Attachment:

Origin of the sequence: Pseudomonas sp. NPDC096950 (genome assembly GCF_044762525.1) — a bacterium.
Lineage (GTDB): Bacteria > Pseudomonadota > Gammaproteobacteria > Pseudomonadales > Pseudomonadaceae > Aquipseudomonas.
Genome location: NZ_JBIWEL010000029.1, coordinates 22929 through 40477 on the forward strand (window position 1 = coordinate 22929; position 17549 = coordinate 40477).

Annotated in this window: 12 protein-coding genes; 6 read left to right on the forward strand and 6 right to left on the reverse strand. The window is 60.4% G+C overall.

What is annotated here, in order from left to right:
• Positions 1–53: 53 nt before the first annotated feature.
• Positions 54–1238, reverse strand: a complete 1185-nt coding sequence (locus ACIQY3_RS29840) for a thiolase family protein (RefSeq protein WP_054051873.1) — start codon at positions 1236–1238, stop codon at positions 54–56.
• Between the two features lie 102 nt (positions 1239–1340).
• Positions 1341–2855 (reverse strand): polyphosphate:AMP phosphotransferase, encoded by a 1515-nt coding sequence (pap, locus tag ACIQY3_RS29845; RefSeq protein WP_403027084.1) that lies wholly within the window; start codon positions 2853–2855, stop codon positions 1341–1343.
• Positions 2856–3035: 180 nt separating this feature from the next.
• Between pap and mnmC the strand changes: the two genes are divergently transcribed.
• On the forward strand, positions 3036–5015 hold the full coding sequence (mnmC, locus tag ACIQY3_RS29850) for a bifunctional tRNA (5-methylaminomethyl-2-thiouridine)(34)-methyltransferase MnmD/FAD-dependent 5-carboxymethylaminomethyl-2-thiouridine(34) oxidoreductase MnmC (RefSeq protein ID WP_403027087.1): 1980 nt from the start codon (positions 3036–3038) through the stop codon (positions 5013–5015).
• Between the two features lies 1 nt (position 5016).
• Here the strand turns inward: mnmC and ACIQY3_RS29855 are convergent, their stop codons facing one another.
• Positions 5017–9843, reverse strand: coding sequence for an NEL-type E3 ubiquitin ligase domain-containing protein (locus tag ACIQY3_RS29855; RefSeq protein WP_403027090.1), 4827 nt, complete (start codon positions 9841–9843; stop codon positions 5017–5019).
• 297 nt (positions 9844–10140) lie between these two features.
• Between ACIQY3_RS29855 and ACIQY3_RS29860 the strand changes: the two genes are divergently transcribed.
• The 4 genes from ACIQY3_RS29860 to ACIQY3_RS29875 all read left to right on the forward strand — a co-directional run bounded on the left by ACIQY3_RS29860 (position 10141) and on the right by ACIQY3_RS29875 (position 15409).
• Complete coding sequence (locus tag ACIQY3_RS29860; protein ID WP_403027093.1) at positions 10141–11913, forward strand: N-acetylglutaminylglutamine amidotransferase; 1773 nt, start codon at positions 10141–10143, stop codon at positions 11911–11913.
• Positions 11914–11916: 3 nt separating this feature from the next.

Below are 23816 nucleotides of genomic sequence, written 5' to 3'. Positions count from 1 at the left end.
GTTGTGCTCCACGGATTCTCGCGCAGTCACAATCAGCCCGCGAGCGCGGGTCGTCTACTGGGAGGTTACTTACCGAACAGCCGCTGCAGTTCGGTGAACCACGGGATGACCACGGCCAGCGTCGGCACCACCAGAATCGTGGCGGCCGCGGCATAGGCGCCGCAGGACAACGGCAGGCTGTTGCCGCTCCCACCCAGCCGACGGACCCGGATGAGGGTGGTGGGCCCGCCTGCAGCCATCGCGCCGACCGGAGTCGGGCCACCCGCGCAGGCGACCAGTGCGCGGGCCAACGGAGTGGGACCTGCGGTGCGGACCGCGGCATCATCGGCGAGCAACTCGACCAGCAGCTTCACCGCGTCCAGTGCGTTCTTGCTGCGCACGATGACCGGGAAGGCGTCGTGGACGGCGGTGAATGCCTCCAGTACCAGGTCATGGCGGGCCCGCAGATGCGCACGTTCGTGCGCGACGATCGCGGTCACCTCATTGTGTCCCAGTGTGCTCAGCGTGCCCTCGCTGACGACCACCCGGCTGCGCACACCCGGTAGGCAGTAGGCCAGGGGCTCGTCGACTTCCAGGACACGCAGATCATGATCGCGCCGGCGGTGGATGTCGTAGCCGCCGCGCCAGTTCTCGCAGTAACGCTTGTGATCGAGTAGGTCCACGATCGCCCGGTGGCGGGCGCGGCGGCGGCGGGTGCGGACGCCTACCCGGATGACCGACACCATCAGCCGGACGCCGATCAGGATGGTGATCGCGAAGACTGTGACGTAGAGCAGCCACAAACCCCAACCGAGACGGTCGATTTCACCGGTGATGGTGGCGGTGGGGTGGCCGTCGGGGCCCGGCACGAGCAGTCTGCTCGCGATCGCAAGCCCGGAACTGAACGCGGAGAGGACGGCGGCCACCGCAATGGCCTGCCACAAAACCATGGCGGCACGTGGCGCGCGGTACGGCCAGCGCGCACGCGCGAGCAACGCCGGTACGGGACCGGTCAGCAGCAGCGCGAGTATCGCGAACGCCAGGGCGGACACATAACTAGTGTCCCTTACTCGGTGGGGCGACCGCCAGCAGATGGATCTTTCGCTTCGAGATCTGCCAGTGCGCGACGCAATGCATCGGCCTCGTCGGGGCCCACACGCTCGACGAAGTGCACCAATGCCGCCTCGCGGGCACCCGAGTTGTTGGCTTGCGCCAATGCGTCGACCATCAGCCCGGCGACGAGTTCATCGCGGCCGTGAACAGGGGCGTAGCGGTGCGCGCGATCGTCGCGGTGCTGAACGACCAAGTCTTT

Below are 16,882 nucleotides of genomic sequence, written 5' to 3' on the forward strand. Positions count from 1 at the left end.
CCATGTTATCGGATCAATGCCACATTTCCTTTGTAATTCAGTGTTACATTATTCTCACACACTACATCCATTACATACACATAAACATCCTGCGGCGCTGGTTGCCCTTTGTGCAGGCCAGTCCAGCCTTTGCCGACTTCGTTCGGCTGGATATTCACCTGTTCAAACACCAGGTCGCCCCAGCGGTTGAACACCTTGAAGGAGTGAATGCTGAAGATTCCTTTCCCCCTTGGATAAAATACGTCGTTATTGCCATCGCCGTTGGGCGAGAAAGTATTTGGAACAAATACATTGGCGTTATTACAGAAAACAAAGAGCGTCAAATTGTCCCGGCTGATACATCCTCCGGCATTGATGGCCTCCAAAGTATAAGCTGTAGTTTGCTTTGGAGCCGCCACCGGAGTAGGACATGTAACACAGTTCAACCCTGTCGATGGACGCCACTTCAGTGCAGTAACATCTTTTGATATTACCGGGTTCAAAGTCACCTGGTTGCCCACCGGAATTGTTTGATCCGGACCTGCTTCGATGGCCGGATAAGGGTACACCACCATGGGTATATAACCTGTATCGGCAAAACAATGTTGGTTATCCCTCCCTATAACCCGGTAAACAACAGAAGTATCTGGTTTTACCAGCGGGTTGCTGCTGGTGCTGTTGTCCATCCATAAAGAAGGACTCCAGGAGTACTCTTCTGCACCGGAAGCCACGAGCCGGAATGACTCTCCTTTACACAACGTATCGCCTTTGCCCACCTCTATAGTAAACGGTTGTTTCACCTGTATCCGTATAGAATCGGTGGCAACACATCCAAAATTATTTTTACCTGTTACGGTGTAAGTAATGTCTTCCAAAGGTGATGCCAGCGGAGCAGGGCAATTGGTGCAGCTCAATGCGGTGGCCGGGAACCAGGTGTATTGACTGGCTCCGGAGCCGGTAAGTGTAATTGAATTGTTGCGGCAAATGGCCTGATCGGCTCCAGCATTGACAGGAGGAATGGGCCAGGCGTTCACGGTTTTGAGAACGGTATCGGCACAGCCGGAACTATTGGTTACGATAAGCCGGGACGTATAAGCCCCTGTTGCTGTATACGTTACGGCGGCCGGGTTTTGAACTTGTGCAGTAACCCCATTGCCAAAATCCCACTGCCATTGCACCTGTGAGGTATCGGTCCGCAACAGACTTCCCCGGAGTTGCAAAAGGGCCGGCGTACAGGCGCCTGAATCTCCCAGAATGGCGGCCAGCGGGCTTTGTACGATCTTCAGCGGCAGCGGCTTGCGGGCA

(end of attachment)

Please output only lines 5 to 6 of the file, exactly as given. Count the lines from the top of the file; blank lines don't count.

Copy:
What is annotated here, in order from left to right:
• Positions 1–53: 53 nt before the first annotated feature.